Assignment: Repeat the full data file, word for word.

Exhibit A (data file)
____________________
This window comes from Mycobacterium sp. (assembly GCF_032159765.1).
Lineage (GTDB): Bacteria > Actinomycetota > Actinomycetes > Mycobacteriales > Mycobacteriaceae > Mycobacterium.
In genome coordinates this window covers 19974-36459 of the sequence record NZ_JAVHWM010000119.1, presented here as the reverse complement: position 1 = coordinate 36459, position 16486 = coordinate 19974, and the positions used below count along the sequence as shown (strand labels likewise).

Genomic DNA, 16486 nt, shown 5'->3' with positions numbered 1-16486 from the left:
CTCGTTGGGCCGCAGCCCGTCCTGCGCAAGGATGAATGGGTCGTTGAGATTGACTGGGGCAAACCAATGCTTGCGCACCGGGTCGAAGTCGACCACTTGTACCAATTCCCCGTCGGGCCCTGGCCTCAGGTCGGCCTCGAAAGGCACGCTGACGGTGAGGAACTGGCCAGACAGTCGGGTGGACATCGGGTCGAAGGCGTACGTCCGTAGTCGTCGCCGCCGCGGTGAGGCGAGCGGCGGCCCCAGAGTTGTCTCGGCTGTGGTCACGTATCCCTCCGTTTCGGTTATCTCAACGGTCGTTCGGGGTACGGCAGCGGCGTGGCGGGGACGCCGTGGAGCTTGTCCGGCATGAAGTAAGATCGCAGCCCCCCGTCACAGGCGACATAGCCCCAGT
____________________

This window comes from Mycobacterium sp. (assembly GCF_032159765.1).
Lineage (GTDB): Bacteria > Actinomycetota > Actinomycetes > Mycobacteriales > Mycobacteriaceae > Mycobacterium.
In genome coordinates this window covers 19974-36459 of the sequence record NZ_JAVHWM010000119.1, presented here as the reverse complement: position 1 = coordinate 36459, position 16486 = coordinate 19974, and the positions used below count along the sequence as shown (strand labels likewise).

Genomic DNA, 16486 nt, shown 5'->3' with positions numbered 1-16486 from the left:
CTCGTTGGGCCGCAGCCCGTCCTGCGCAAGGATGAATGGGTCGTTGAGATTGACTGGGGCAAACCAATGCTTGCGCACCGGGTCGAAGTCGACCACTTGTACCAATTCCCCGTCGGGCCCTGGCCTCAGGTCGGCCTCGAAAGGCACGCTGACGGTGAGGAACTGGCCAGACAGTCGGGTGGACATCGGGTCGAAGGCGTACGTCCGTAGTCGTCGCCGCCGCGGTGAGGCGAGCGGCGGCCCCAGAGTTGTCTCGGCTGTGGTCACGTATCCCTCCGTTTCGGTTATCTCAACGGTCGTTCGGGGTACGGCAGCGGCGTGGCGGGGACGCCGTGGAGCTTGTCCGGCATGAAGTAAGATCGCAGCCCCCCGTCACAGGCGACATAGCCCCAGT